Here's a question about an issue that is becoming increasingly relevant:
By using social networking sites—such as Twitter, Facebook and LinkedIn—to search for and recruit employees, are employers discriminating against groups that are less likely to use those services?
Some companies have applied traditional methods to the problem of social media at work: the soft approach attempts to monitor and regulate via policies; and the hard approach simply slams the door on employee access and use with a heavy hand. Neither of these works particularly well. The former will almost certainly lead to employee confusion and efforts—either intentional or not—to circumvent the policy, and the latter will likely result in discontented employees finding other ways to work around the blockade. In addition, both are difficult, if not impossible, to enforce fully; and attempts to bypass or evade controls could even lead to damage of physical or virtual IT resources.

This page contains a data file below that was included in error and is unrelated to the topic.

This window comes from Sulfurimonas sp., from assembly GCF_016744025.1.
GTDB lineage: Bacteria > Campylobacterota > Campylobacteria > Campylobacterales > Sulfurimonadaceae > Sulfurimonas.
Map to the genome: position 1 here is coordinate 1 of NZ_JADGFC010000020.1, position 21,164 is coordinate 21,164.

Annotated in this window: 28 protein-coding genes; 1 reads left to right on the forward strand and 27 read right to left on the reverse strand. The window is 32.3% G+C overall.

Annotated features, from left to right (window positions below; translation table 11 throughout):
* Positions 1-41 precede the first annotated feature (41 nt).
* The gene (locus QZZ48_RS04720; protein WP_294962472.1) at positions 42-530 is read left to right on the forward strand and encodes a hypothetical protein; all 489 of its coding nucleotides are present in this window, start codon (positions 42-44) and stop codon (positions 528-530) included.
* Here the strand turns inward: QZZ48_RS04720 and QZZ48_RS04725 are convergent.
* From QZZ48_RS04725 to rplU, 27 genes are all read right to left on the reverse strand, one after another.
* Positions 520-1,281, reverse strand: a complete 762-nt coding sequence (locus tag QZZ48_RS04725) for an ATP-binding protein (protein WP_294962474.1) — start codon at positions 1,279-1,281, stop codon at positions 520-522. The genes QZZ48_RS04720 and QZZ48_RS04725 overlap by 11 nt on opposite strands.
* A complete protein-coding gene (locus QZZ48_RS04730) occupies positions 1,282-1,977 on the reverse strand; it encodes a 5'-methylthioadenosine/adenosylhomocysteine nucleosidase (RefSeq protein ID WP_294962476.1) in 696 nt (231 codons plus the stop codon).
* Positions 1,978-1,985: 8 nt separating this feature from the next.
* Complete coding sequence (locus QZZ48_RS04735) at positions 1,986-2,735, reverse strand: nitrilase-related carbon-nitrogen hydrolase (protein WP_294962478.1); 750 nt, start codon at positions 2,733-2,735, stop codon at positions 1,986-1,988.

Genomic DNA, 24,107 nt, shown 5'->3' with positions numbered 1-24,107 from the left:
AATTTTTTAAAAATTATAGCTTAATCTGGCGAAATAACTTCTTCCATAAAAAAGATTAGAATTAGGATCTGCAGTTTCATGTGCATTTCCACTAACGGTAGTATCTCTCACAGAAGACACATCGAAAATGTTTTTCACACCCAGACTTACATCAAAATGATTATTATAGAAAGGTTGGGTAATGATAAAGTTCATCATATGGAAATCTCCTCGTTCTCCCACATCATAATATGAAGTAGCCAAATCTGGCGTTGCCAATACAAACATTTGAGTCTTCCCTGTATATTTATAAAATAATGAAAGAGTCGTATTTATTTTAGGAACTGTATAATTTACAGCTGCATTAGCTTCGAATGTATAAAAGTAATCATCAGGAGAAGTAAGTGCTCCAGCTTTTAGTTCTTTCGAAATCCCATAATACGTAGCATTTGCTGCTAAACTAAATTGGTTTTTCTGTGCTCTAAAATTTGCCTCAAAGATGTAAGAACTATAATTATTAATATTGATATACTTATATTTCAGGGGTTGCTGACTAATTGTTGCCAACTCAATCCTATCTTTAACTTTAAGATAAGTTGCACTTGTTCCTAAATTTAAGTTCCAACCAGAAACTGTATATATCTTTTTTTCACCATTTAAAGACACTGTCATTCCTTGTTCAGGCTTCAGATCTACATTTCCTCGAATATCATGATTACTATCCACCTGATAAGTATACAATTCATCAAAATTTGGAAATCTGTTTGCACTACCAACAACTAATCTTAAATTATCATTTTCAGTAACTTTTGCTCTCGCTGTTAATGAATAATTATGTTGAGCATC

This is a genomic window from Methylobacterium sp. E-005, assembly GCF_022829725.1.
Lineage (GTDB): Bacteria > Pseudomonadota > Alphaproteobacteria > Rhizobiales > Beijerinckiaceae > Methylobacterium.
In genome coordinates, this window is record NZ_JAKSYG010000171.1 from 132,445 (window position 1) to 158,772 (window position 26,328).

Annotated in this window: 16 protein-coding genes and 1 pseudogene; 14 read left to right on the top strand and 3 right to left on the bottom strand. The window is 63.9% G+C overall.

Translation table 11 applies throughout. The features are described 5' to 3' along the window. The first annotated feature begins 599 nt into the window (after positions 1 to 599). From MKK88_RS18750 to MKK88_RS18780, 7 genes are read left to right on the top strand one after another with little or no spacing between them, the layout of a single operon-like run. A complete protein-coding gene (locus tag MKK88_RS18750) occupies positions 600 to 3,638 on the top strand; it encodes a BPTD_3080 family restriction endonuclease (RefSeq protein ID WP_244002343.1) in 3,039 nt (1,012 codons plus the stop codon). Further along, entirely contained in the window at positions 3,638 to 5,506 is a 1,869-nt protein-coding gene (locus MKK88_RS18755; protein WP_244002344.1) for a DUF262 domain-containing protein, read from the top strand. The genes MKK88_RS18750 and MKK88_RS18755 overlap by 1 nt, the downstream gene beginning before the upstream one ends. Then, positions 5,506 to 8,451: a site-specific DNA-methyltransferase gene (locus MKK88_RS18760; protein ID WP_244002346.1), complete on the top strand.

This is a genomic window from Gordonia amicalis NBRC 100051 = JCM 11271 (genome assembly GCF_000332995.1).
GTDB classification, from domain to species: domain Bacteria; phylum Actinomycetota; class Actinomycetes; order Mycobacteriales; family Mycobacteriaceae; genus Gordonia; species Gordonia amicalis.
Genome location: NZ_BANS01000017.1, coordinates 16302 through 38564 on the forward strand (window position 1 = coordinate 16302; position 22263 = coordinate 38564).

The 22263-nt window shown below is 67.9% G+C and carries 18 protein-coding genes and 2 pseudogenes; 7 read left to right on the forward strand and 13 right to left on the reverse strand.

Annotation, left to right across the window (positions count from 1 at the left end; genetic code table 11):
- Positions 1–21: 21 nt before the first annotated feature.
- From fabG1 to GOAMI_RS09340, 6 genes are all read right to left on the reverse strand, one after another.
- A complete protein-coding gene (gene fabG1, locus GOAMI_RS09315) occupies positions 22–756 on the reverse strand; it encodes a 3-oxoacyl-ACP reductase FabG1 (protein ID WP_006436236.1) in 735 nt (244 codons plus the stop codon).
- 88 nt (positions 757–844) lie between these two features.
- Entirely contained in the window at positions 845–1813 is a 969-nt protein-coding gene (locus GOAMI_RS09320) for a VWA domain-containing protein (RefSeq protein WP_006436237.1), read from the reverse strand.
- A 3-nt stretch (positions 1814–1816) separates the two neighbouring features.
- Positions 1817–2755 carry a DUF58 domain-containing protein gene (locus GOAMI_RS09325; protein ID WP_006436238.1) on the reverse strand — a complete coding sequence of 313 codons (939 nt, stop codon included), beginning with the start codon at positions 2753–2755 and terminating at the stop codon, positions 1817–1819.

If you're reading this blog post, I'll bet that you're at work, on company time. Should you feel bad about that? I'd like to believe that what you're reading has value, and will add to your understanding of today's workplace and HR practices, and maybe that's justification enough. But I wouldn't be surprised if, besides reading blogs, you also looked at your Facebook account and maybe even sent a few tweets while at work. What's your justification for that?
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